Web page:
Some Small Businesses Are “Too Small” in Liberal Eyes

Canada is known all over world for its natural wonders. As Canadians, we rightfully take pride in our country’s natural environment. It’s our job to preserve our wilderness areas, and to support the people who help make Canada a top tourism destination, year after year.

Not only is there beauty across the country, but here in Haldimand-Norfolk, we are proud of what our environment has to offer. From Kelvin to Caledonia, and from Long Point to Lowbanks, we have a wide range of campgrounds and activities that let people of all ages experience the natural beauty that surrounds us, as residents, every day.

However, now the Liberal government is unfairly targeting campground owners and other small operations by saying that they are too small to be a “small business.” Campground owners, they say, simply don’t have enough full-time employees to qualify as a small business. They are doing this because they think that owning and managing a campground is “passive,” instead of “active” work. What they are actually saying is that campground owners don’t have to work to maintain their property.

This is absurd. If you have been to a campground, you will know that there is a lot of hard work to be done there. Campground owners wear many hats: they are landscapers, janitors, accountants, and security guards. They are constantly making sure that they provide a safe, clean, and fun atmosphere for you and your family to explore the outdoors.

You and I know these things, but I don’t think that the Liberal government does. If they did, they wouldn’t be making campground owners pay more than three times as much tax as other small businesses. This means that some campground owners won’t be able to afford their own businesses anymore, or may have to increase the cost that you pay as a customer.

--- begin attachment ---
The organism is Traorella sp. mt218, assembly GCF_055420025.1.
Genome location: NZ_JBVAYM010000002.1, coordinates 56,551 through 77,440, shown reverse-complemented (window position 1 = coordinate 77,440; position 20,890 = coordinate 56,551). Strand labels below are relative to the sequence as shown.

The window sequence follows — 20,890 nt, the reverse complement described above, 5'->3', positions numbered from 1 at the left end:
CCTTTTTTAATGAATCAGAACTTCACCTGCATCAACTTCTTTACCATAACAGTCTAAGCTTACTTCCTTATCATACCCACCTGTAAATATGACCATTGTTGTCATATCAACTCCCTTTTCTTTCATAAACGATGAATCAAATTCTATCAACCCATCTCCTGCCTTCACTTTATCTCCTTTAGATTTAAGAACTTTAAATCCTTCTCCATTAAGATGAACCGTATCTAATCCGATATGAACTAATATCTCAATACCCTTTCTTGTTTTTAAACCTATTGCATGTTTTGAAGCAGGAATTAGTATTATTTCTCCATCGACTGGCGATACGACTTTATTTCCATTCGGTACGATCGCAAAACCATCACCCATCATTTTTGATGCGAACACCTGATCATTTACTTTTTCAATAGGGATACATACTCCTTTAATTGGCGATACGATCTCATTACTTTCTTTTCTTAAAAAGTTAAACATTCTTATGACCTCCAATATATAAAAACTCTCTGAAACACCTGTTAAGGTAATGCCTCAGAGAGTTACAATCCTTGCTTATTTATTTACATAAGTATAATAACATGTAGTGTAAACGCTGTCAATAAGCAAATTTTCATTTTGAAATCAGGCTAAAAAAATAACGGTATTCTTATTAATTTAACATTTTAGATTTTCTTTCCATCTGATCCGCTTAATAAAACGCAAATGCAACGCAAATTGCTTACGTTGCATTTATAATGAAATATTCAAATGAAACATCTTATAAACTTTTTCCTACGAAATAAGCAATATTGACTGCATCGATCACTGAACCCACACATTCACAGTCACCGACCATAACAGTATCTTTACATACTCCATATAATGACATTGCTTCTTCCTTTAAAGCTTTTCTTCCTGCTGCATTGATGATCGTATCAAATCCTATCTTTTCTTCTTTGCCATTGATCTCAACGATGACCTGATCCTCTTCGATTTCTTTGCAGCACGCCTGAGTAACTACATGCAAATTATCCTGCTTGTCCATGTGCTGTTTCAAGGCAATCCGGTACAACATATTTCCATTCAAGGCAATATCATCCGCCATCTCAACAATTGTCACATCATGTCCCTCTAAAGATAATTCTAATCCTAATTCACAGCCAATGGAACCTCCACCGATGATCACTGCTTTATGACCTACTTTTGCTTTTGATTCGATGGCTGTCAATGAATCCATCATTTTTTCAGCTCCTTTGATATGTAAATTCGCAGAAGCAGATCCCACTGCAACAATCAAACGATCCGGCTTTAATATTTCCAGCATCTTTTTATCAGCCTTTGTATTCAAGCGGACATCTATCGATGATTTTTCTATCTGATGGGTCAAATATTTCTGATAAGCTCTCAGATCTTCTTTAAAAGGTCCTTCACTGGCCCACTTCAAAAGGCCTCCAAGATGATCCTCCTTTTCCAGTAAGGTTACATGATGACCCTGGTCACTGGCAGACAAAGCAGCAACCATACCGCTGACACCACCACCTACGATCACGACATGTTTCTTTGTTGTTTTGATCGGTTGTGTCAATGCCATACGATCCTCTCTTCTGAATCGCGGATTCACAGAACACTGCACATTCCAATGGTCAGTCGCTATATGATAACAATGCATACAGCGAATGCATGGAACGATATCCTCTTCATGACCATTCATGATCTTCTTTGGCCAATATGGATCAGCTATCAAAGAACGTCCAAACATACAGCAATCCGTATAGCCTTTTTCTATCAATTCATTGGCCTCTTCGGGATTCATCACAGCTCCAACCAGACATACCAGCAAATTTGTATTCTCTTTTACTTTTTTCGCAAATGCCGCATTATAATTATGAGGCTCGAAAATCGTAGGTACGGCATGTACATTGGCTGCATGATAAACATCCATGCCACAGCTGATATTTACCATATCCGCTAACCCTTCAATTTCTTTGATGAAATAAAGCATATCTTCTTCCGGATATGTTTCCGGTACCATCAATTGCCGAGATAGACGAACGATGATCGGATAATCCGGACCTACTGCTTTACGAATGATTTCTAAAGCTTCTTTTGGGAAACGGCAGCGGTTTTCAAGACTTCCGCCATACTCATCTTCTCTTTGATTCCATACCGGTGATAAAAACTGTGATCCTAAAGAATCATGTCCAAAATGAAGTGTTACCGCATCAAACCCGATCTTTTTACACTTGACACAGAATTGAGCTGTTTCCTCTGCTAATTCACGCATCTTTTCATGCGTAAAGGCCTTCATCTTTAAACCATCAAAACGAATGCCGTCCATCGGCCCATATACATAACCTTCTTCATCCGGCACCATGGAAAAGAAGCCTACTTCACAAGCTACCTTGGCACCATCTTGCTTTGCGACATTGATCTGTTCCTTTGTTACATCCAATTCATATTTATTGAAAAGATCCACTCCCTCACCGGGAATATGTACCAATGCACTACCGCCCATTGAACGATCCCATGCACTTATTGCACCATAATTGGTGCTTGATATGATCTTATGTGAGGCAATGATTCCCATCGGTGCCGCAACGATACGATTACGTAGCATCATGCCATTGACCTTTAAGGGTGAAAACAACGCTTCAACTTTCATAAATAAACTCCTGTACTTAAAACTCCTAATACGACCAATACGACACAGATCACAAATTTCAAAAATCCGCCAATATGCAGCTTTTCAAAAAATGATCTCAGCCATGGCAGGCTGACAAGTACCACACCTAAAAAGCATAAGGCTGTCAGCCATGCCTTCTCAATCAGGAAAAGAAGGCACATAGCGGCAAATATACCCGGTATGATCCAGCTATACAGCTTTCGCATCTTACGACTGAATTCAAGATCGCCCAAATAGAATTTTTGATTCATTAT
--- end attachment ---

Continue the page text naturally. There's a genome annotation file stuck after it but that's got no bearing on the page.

Campgrounds aren’t the only small businesses that are affected by this decision. Owners of mini-storage facilities and small commercial properties are also being hurt by this unfair Liberal interpretation. When my colleague, Blake Richards, stood in the House of Commons to ask the Minister of National Revenue why her government was punishing these businesses, she simply replied that small businesses need to pay “their fair share” of tax.

What this Liberal government is failing to realize is that these businesses create jobs for Canadians. It shouldn’t matter whether that these jobs are seasonal or contract-based: a job is a job. They also aren’t taking into account the fact that many of these seasonal jobs go to young people. For a government who claims to be developing a national youth strategy that will create jobs for young Canadians, actions such as these are a step in the wrong direction.

Of course, the Liberals have made many missteps when it comes to small businesses since the last election. They broke their election promise to reduce the small business tax rate from 10.5 to 9 percent. They then imposed a CPP premium increase that will take more money away from small businesses, causing them to hire fewer people.

Small businesses create three out of four jobs in Canada. The Liberals need to understand the important role that these businesses play in sustaining our way of life and need to stop trying to tax them out of existence.